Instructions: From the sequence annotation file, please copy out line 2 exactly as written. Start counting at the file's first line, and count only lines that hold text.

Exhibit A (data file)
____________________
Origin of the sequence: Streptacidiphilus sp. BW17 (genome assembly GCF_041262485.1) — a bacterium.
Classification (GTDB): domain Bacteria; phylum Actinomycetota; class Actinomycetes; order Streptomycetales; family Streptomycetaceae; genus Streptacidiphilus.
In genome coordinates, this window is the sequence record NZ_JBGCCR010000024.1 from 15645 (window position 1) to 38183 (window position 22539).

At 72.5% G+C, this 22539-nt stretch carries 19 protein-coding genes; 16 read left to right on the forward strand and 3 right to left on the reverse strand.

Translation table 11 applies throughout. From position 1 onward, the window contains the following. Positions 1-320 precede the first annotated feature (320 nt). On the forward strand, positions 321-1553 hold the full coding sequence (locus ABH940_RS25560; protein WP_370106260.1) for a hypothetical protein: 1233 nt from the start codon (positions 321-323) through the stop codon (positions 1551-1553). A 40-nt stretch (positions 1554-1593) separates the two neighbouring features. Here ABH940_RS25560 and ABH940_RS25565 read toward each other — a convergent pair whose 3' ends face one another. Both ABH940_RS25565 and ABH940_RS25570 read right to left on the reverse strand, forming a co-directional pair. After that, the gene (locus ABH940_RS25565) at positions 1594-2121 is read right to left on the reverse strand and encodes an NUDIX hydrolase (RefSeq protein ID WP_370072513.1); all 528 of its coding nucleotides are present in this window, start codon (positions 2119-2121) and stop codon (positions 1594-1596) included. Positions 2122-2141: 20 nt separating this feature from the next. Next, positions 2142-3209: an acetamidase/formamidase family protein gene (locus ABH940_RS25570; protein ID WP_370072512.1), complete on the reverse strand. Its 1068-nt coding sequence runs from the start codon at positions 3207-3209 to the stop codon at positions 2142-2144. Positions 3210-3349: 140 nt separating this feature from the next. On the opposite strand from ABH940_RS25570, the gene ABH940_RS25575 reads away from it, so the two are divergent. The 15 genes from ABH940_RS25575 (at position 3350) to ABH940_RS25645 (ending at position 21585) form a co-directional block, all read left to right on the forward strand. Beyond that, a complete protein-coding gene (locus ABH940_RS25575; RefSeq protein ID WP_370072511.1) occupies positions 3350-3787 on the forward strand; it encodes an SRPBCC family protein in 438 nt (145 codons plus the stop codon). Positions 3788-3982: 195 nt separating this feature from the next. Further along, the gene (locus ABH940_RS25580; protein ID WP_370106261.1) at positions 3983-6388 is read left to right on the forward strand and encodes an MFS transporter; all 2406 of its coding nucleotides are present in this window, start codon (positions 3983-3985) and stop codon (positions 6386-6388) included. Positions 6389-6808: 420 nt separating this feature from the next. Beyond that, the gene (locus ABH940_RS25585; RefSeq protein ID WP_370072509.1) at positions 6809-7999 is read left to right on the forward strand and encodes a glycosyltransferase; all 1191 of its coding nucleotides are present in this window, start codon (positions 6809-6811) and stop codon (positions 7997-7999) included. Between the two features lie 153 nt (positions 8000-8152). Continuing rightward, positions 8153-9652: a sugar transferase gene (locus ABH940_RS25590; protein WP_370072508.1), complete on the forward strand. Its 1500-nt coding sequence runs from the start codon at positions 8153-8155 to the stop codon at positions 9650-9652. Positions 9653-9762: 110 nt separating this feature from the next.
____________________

Classification (GTDB): domain Bacteria; phylum Actinomycetota; class Actinomycetes; order Streptomycetales; family Streptomycetaceae; genus Streptacidiphilus.